By Lev Golinkin
A compelling tale of 2 intertwined trips: a Jewish refugee relations fleeing persecution and a tender guy looking to reclaim a shattered previous. within the twilight of the chilly struggle (the overdue 1980s), nine-year previous Lev Golinkin and his kinfolk pass the Soviet border with merely ten suitcases, $600, and the imprecise promise of aid looking forward to in Vienna. Years later, Lev, now an American grownup, units out to retrace his family's lengthy trek, find the strangers who fought for his freedom, and within the approach, achieve a destiny by means of knowing his past.
Lev Golinkin's memoir is the brilliant, darkly comedian, and poignant tale of a tender boy within the complicated and infrequently chilling ultimate decade of the Soviet Union. It's additionally the tale of Lev Golinkin, the yankee guy who ultimately confronts his buried prior via returning to Austria and japanese Europe to trace down the strangers who made his get away attainable . . . and say thanks. Written with biting, acerbic wit and emotional honesty within the vein of Gary Shteyngart, Jonathan Safran Foer, and David Bezmozgis, Golinkin's look for own id set opposed to the relentless currents of heritage is greater than a memoir—it's a portrait of a misplaced period. this can be a exciting story of get away and survival, a deeply own examine the lifetime of a Jewish baby stuck within the final gasp of the Soviet Union, and a provocative research into the ability of hatred and the quest for belonging. Lev Golinkin achieves an grand feat—and it marks the debut of a fiercely clever, defiant, and unforgettable new voice.
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Additional info for A Backpack, a Bear, and Eight Crates of Vodka: A Memoir
He mailed Franzen a nice letter about his first book, Franzen replied, they arranged a meet. And no David. This was right in the middle of the bleak period, when simple calendar stuff turned challenging. “He just flaked,” Jon recalled. “He didn’t show up. ” In 1995, banging together a big piece on the reasons for writing and reading, Franzen boarded a train for Connecticut and David. “We met in a parking lot and we hung out for about three hours, just sitting on the edge of the parking lot. ’” It’s nice to imagine them there, these two writers who would someday write famous books, talking for hours among the fast-asleep cars and concrete dividers.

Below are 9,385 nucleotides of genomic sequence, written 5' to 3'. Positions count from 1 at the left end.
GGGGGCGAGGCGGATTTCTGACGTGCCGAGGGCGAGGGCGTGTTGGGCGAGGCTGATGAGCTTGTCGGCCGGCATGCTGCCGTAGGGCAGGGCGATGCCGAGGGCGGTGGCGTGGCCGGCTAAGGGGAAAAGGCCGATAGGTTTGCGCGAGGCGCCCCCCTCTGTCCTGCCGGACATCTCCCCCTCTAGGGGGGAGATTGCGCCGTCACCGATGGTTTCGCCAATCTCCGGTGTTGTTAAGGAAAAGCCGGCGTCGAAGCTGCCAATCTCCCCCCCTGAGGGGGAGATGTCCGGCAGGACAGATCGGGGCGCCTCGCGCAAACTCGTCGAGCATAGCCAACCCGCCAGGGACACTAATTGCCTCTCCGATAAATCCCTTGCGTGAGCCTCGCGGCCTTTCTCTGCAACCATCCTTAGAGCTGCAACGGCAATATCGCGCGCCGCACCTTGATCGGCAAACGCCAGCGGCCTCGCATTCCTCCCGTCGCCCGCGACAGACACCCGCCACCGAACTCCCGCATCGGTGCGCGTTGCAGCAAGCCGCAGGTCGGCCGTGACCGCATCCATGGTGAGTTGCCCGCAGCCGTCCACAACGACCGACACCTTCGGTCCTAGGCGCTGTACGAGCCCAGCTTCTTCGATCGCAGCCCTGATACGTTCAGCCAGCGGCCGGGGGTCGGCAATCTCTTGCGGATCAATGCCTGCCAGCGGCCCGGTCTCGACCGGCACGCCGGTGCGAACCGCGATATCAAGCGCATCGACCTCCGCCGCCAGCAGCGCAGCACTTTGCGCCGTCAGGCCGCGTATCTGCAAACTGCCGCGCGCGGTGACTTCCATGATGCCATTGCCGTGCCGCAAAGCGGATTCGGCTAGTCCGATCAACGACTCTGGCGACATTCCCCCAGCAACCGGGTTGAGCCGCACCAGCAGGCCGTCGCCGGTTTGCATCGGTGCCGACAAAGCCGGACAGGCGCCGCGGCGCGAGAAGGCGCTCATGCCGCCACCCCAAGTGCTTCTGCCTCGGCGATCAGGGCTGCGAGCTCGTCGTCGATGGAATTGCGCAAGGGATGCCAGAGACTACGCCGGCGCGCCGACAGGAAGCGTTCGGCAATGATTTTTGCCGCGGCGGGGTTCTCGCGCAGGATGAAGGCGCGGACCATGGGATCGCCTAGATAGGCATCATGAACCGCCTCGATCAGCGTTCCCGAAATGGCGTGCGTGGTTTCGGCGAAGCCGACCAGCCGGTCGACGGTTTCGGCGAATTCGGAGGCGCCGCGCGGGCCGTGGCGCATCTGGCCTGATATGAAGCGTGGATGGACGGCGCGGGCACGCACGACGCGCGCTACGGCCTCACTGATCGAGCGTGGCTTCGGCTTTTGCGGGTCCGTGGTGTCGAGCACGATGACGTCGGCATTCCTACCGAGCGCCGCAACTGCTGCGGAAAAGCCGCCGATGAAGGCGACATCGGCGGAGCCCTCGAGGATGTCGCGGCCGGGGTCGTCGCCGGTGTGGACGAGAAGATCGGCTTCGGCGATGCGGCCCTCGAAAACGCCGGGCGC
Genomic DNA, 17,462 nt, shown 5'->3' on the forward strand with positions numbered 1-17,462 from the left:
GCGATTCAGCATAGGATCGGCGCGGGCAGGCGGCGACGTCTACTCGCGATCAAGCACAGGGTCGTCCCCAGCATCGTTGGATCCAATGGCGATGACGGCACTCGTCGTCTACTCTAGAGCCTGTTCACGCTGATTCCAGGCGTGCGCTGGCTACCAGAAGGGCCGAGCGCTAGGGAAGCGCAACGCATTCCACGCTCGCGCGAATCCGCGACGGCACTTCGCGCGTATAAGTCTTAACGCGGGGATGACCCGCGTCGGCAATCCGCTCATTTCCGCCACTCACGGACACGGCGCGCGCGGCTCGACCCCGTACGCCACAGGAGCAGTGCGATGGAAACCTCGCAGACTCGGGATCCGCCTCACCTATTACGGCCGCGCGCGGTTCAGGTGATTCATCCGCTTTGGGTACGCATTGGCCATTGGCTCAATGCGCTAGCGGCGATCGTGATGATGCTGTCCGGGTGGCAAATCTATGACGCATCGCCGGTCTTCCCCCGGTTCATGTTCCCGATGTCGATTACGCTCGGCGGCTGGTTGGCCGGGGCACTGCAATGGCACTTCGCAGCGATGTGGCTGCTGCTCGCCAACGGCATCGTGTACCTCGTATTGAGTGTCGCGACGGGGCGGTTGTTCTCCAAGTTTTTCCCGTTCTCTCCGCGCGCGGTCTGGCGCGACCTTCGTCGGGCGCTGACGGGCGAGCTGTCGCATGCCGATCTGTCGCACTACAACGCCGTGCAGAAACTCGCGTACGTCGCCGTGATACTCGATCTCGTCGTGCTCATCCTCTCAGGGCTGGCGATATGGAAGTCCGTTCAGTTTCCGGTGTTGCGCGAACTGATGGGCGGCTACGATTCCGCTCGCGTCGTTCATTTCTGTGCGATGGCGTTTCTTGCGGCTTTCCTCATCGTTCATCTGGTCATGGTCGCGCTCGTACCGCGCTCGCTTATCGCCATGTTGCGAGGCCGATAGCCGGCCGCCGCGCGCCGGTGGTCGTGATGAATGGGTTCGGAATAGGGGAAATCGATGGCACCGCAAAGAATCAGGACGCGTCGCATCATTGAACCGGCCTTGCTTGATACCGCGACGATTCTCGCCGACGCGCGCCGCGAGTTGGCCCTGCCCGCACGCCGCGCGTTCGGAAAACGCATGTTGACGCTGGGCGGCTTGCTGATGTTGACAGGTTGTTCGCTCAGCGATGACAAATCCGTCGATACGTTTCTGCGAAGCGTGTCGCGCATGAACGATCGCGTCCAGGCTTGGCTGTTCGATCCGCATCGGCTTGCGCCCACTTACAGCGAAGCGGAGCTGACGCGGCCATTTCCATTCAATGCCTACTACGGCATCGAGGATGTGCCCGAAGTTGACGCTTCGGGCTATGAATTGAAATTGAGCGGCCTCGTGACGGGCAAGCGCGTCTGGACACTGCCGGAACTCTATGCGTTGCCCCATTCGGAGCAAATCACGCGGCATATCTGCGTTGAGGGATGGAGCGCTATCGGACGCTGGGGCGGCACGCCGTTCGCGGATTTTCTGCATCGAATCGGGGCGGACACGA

The writer Elizabeth Wurtzel was at David’s KGB reading—a kind of Brezhnev-and-Pravda-themed bar in Lower Manhattan. She was standing right up front. ] I don’t know how Elizabeth—Liz got like the best seat in the house, using skills I think only Elizabeth has. Ah, she’s real nice. She’s a good egg. Good egg. When you’re eighteen, you realize that—there’s also a part of us that wants to be the president. And there’s also a part that wants to fuck every attractive person of the gender of our choice.
How do you learn to do this stuff? Because even I, I can clearly see there are certain strategies. Not really. My strategy here is getting facts about you. Your tour: two weeks? Three weeks? The funny thing is, of course, I saw on the schedule, “You will have this escort. ” And of course, when I hear escort, I think, I imagine like a geisha. Who will take you to the interview, then walk on your back and fuck your eyeballs out. And of course these escorts turn out to be burly Irishmen. You know, in their forties.
A Backpack, a Bear, and Eight Crates of Vodka: A Memoir by Lev Golinkin